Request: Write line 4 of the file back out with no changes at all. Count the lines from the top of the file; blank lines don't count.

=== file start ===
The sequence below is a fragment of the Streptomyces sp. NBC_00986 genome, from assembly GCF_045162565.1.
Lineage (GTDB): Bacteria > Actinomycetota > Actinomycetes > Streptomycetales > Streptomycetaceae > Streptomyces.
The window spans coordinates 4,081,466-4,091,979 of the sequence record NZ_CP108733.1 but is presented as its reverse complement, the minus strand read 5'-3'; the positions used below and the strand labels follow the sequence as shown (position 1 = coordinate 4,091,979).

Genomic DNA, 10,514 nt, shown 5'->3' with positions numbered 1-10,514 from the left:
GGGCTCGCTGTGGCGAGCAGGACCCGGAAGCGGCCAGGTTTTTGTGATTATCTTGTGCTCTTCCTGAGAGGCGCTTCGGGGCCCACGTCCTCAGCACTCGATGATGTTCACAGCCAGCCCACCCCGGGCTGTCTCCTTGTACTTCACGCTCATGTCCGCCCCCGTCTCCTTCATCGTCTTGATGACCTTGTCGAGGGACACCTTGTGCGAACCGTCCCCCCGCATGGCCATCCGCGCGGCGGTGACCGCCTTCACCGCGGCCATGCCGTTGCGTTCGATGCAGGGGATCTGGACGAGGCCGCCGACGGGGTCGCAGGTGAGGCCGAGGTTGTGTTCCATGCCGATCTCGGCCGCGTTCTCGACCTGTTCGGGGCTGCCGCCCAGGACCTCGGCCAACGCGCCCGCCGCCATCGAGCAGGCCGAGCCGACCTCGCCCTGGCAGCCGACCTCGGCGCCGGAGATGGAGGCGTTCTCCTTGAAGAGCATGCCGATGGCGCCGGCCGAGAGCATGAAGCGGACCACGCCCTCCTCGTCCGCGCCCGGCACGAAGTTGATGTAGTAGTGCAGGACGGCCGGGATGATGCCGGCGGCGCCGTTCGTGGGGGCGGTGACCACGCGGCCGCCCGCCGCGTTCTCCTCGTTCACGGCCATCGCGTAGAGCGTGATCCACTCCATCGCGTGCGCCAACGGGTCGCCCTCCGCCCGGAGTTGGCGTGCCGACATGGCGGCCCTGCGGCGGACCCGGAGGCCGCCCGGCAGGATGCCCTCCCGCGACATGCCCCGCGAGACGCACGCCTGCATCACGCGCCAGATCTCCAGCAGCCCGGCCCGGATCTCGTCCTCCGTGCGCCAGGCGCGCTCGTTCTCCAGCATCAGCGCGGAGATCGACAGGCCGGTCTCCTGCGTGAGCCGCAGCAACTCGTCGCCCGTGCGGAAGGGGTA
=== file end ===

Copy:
Genomic DNA, 10,514 nt, shown 5'->3' with positions numbered 1-10,514 from the left: